Safety Planning

A safety plan is a personalized, practical plan that includes ways to remain safe while in a relationship, when planning to leave, or after you have left. Safety planning involves how to cope with emotions, tell friends and family about the abuse, take legal action, and more. (From National DV Hotline)

Plan for safety in advance. Advocates at The Center are available 24/7 to help you create a safety plan and offer support and resources. Because everyone is unique and each situation is different, safety plans are personalized.

When safety planning, it is important to remember that you know your situation best and to trust your instincts. You are your own expert. Think about what you have done in the past to stay safe and how you can use it in the future to remain safe. You have the right to protect yourself until you are out of danger.

Safety Planning in a Relationship

Safety During an Explosive Incident

  • Choose one or more neighbors you can trust to tell about the violence. Ask that they call the police immediately if they hear a disturbance coming from your home.
  • Practice how to get out of your home safely. Identify which doors, windows, elevators, or stairwell would be best for a quick exit.
  • If possible, keep a copy of important keys hidden where only you can access them.
  • If an argument seems unavoidable, try to have it in a room or area where you have access to an exit. Try to stay away from the kitchen, bedroom, or anywhere else weapons might be available.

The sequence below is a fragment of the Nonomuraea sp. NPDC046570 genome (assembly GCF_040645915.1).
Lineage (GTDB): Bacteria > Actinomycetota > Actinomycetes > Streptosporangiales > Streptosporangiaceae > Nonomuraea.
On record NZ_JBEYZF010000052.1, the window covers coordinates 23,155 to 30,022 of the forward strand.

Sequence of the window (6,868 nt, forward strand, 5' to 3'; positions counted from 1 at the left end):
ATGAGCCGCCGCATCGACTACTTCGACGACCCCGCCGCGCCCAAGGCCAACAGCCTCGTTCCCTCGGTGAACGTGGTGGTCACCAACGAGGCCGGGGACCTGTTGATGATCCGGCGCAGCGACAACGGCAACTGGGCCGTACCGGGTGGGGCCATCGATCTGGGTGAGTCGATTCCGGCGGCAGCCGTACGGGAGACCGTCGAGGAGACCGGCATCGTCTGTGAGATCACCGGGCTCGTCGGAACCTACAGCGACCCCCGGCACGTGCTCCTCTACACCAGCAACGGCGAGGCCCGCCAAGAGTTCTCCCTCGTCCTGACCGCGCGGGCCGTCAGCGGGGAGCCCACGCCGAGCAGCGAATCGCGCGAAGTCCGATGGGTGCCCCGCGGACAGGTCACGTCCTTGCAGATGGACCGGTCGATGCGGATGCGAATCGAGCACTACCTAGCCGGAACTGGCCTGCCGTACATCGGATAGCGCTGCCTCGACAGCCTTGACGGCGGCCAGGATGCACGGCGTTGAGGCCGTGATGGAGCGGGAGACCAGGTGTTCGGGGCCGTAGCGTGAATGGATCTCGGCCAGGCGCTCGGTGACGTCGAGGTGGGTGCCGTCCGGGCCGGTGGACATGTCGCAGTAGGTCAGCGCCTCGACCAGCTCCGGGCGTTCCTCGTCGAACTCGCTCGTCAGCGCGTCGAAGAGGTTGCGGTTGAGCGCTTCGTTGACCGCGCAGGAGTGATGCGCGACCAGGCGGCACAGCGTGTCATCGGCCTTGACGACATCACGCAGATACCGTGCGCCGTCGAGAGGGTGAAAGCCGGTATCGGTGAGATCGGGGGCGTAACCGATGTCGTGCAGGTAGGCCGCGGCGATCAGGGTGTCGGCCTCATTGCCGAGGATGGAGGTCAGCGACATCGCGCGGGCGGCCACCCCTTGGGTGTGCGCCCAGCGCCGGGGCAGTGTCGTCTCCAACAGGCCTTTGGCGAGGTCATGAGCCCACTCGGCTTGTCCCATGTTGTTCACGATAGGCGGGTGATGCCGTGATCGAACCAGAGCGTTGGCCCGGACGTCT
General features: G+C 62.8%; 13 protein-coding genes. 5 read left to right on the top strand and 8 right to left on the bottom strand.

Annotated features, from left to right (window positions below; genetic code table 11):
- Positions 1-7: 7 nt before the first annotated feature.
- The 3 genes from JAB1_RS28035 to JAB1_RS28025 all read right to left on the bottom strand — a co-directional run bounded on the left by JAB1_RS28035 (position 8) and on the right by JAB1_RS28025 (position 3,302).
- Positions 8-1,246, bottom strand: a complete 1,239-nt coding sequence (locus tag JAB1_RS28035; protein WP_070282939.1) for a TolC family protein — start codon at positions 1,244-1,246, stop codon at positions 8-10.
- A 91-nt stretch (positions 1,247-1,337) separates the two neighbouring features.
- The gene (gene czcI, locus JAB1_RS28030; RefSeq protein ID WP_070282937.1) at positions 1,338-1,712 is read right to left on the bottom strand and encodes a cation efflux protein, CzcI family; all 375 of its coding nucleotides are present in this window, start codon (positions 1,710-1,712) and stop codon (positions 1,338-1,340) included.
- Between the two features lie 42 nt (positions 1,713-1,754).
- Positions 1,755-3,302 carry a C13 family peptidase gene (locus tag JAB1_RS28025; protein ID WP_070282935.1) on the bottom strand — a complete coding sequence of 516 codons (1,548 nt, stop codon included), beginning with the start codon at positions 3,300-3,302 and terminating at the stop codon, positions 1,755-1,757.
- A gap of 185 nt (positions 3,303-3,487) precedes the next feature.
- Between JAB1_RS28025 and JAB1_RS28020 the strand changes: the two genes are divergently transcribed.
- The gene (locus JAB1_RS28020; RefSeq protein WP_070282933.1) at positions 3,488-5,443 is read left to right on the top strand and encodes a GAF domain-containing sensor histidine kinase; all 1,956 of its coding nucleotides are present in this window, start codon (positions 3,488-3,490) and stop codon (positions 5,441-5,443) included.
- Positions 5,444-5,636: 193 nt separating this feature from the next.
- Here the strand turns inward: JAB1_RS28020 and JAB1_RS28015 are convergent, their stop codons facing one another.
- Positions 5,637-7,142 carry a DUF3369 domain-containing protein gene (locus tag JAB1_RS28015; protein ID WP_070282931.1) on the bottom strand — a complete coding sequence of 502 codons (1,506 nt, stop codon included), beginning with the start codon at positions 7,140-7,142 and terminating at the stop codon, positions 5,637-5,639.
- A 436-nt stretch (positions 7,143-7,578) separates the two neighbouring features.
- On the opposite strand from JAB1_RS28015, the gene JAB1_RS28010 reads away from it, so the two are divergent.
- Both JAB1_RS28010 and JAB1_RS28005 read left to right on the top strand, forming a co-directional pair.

• Choose a code word to use with your children, family, friends, and neighbors so they will know when to alert the police for you. Teach your children how to call 911 and tell them what to do if they do not feel safe.

Safety When Preparing to Leave

Remember: When you leave a relationship it has potential to be more dangerous; safety planning is important.

  • If you feel you are in immediate danger or in an emergency situation, always call 911.
  • Keep The Center’s crisis line number with you. You can reach out to the crisis line 24/7 for connection to services, counseling, and other help.
  • Leave money, an extra set of keys, copies of important documents, extra medicines, and clothes with someone you trust or in a safe place so you can leave quickly.

Safety After You Have Ended the Relationship

  • If you will remain in the home, change locks on your doors as quickly as possible. Buy additional locks to secure your windows. Always ensure that smoke alarms are in working order.
  • Inform your neighbor or landlord that your partner no longer lives with you and that they should immediately call the police if they see him or her near your home.
  • Notify your children’s school or day care about who has permission to have contact with or who is allowed to pick up your children.

Safety at Work & in Public

  • Decide whom at work you will inform of your situation. Depending on the nature of your occupation, it may be a good idea to reach out to human resources, building security, management staff, or a trusted coworker.
  • Arrange to have your voicemail, caller ID, or a trusted friend screen your calls for you. Call blocking features can be an excellent way to keep an abusive partner from harassing you.
  • Have someone escort you to your car or bus and wait with you until you are safely on your way.
  • Alternate your travel routes home if possible.
  • Plan for what you would do if something happened to make you feel unsafe while driving or traveling.
  • Plan for what you would do if something happened to make you feel unsafe while in a public place like a shopping mall, movie theater, restaurant, or park.

Learn more

The National Domestic Violence Hotline
Kentucky Coalition Against Domestic Violence
Indiana Coalition Against Domestic Violence